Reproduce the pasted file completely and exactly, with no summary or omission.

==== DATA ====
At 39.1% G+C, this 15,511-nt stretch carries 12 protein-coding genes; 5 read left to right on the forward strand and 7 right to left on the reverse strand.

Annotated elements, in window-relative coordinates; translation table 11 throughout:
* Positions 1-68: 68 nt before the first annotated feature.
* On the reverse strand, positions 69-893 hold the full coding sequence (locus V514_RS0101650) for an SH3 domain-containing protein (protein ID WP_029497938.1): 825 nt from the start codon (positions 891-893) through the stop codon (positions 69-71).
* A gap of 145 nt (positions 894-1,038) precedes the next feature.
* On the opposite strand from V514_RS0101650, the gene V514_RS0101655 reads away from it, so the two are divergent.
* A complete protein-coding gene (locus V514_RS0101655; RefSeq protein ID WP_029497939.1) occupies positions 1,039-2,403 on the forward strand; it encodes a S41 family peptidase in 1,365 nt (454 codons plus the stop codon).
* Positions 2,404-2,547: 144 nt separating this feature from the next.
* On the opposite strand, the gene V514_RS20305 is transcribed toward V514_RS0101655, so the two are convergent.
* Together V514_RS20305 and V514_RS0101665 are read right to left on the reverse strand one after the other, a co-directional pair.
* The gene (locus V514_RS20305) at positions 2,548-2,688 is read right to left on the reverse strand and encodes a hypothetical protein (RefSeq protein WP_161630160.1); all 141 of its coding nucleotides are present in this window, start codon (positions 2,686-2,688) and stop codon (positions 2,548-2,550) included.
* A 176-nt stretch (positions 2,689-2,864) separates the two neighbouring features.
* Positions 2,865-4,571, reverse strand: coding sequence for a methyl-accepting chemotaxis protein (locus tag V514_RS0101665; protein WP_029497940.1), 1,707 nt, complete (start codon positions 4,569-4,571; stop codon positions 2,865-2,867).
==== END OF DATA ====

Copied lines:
At 39.1% G+C, this 15,511-nt stretch carries 12 protein-coding genes; 5 read left to right on the forward strand and 7 right to left on the reverse strand.

Annotated elements, in window-relative coordinates; translation table 11 throughout:
* Positions 1-68: 68 nt before the first annotated feature.
* On the reverse strand, positions 69-893 hold the full coding sequence (locus V514_RS0101650) for an SH3 domain-containing protein (protein ID WP_029497938.1): 825 nt from the start codon (positions 891-893) through the stop codon (positions 69-71).
* A gap of 145 nt (positions 894-1,038) precedes the next feature.
* On the opposite strand from V514_RS0101650, the gene V514_RS0101655 reads away from it, so the two are divergent.
* A complete protein-coding gene (locus V514_RS0101655; RefSeq protein ID WP_029497939.1) occupies positions 1,039-2,403 on the forward strand; it encodes a S41 family peptidase in 1,365 nt (454 codons plus the stop codon).
* Positions 2,404-2,547: 144 nt separating this feature from the next.
* On the opposite strand, the gene V514_RS20305 is transcribed toward V514_RS0101655, so the two are convergent.
* Together V514_RS20305 and V514_RS0101665 are read right to left on the reverse strand one after the other, a co-directional pair.
* The gene (locus V514_RS20305) at positions 2,548-2,688 is read right to left on the reverse strand and encodes a hypothetical protein (RefSeq protein WP_161630160.1); all 141 of its coding nucleotides are present in this window, start codon (positions 2,686-2,688) and stop codon (positions 2,548-2,550) included.
* A 176-nt stretch (positions 2,689-2,864) separates the two neighbouring features.
* Positions 2,865-4,571, reverse strand: coding sequence for a methyl-accepting chemotaxis protein (locus tag V514_RS0101665; protein WP_029497940.1), 1,707 nt, complete (start codon positions 4,569-4,571; stop codon positions 2,865-2,867).